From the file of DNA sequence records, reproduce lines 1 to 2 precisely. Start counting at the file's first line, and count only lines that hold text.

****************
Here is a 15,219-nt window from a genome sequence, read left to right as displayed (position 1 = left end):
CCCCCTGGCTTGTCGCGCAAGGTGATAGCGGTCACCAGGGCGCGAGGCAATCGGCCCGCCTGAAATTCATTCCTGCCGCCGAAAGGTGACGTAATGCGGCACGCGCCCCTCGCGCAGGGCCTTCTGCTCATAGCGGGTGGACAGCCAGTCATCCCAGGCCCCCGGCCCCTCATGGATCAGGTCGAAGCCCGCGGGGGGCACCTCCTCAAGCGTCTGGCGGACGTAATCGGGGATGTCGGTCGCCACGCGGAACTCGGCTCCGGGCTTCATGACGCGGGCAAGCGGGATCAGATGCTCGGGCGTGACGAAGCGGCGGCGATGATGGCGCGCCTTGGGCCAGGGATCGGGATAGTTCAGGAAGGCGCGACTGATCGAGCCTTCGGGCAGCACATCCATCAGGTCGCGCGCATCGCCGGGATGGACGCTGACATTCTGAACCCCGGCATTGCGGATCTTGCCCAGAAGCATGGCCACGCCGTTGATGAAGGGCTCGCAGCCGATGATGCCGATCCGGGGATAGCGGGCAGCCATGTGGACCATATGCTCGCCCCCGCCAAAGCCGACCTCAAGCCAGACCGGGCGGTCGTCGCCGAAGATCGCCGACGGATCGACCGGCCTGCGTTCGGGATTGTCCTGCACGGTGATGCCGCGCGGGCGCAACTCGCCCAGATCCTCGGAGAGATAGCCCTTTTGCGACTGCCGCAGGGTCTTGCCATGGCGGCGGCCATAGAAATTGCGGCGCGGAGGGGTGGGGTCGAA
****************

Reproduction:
Here is a 15,219-nt window from a genome sequence, read left to right as displayed (position 1 = left end):
CCCCCTGGCTTGTCGCGCAAGGTGATAGCGGTCACCAGGGCGCGAGGCAATCGGCCCGCCTGAAATTCATTCCTGCCGCCGAAAGGTGACGTAATGCGGCACGCGCCCCTCGCGCAGGGCCTTCTGCTCATAGCGGGTGGACAGCCAGTCATCCCAGGCCCCCGGCCCCTCATGGATCAGGTCGAAGCCCGCGGGGGGCACCTCCTCAAGCGTCTGGCGGACGTAATCGGGGATGTCGGTCGCCACGCGGAACTCGGCTCCGGGCTTCATGACGCGGGCAAGCGGGATCAGATGCTCGGGCGTGACGAAGCGGCGGCGATGATGGCGCGCCTTGGGCCAGGGATCGGGATAGTTCAGGAAGGCGCGACTGATCGAGCCTTCGGGCAGCACATCCATCAGGTCGCGCGCATCGCCGGGATGGACGCTGACATTCTGAACCCCGGCATTGCGGATCTTGCCCAGAAGCATGGCCACGCCGTTGATGAAGGGCTCGCAGCCGATGATGCCGATCCGGGGATAGCGGGCAGCCATGTGGACCATATGCTCGCCCCCGCCAAAGCCGACCTCAAGCCAGACCGGGCGGTCGTCGCCGAAGATCGCCGACGGATCGACCGGCCTGCGTTCGGGATTGTCCTGCACGGTGATGCCGCGCGGGCGCAACTCGCCCAGATCCTCGGAGAGATAGCCCTTTTGCGACTGCCGCAGGGTCTTGCCATGGCGGCGGCCATAGAAATTGCGGCGCGGAGGGGTGGGGTCGAA